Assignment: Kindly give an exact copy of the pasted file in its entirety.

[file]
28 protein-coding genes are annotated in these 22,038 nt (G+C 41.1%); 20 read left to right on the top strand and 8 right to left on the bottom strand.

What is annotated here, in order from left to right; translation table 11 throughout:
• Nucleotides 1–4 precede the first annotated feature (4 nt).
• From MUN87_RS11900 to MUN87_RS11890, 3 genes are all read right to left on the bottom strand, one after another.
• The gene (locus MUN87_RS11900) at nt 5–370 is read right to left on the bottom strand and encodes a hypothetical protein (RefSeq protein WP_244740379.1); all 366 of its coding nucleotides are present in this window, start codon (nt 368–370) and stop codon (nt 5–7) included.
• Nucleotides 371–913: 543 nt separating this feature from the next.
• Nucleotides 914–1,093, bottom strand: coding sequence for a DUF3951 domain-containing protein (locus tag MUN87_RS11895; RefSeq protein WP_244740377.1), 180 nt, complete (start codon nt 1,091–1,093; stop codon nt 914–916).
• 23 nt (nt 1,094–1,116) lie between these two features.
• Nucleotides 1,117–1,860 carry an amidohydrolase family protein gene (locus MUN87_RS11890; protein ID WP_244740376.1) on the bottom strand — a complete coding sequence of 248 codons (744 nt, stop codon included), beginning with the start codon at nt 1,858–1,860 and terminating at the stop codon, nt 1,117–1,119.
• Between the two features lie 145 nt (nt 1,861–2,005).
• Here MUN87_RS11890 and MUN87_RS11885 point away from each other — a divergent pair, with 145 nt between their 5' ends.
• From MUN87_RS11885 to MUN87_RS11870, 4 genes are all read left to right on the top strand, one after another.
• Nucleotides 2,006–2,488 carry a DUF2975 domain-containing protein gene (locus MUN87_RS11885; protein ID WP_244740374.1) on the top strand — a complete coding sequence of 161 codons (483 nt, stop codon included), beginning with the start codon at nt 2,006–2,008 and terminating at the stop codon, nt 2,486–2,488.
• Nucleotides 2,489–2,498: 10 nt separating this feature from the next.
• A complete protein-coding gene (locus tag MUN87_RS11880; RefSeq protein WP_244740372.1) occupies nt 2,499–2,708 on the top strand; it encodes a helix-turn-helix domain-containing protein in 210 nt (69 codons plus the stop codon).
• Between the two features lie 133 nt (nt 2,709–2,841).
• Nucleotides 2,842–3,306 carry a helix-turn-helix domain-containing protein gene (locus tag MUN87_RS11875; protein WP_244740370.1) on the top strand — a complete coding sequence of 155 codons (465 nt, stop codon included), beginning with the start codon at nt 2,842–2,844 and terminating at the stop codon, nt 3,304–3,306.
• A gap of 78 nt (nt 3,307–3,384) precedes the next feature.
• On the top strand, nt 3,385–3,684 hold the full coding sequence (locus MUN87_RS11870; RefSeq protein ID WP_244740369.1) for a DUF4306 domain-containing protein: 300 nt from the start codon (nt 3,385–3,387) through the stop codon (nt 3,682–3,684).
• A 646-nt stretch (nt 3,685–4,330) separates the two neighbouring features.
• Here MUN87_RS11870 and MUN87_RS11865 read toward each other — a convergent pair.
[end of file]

28 protein-coding genes are annotated in these 22,038 nt (G+C 41.1%); 20 read left to right on the top strand and 8 right to left on the bottom strand.

What is annotated here, in order from left to right; translation table 11 throughout:
• Nucleotides 1–4 precede the first annotated feature (4 nt).
• From MUN87_RS11900 to MUN87_RS11890, 3 genes are all read right to left on the bottom strand, one after another.
• The gene (locus MUN87_RS11900) at nt 5–370 is read right to left on the bottom strand and encodes a hypothetical protein (RefSeq protein WP_244740379.1); all 366 of its coding nucleotides are present in this window, start codon (nt 368–370) and stop codon (nt 5–7) included.
• Nucleotides 371–913: 543 nt separating this feature from the next.
• Nucleotides 914–1,093, bottom strand: coding sequence for a DUF3951 domain-containing protein (locus tag MUN87_RS11895; RefSeq protein WP_244740377.1), 180 nt, complete (start codon nt 1,091–1,093; stop codon nt 914–916).
• 23 nt (nt 1,094–1,116) lie between these two features.
• Nucleotides 1,117–1,860 carry an amidohydrolase family protein gene (locus MUN87_RS11890; protein ID WP_244740376.1) on the bottom strand — a complete coding sequence of 248 codons (744 nt, stop codon included), beginning with the start codon at nt 1,858–1,860 and terminating at the stop codon, nt 1,117–1,119.
• Between the two features lie 145 nt (nt 1,861–2,005).
• Here MUN87_RS11890 and MUN87_RS11885 point away from each other — a divergent pair, with 145 nt between their 5' ends.
• From MUN87_RS11885 to MUN87_RS11870, 4 genes are all read left to right on the top strand, one after another.
• Nucleotides 2,006–2,488 carry a DUF2975 domain-containing protein gene (locus MUN87_RS11885; protein ID WP_244740374.1) on the top strand — a complete coding sequence of 161 codons (483 nt, stop codon included), beginning with the start codon at nt 2,006–2,008 and terminating at the stop codon, nt 2,486–2,488.
• Nucleotides 2,489–2,498: 10 nt separating this feature from the next.
• A complete protein-coding gene (locus tag MUN87_RS11880; RefSeq protein WP_244740372.1) occupies nt 2,499–2,708 on the top strand; it encodes a helix-turn-helix domain-containing protein in 210 nt (69 codons plus the stop codon).
• Between the two features lie 133 nt (nt 2,709–2,841).
• Nucleotides 2,842–3,306 carry a helix-turn-helix domain-containing protein gene (locus tag MUN87_RS11875; protein WP_244740370.1) on the top strand — a complete coding sequence of 155 codons (465 nt, stop codon included), beginning with the start codon at nt 2,842–2,844 and terminating at the stop codon, nt 3,304–3,306.
• A gap of 78 nt (nt 3,307–3,384) precedes the next feature.
• On the top strand, nt 3,385–3,684 hold the full coding sequence (locus MUN87_RS11870; RefSeq protein ID WP_244740369.1) for a DUF4306 domain-containing protein: 300 nt from the start codon (nt 3,385–3,387) through the stop codon (nt 3,682–3,684).
• A 646-nt stretch (nt 3,685–4,330) separates the two neighbouring features.
• Here MUN87_RS11870 and MUN87_RS11865 read toward each other — a convergent pair.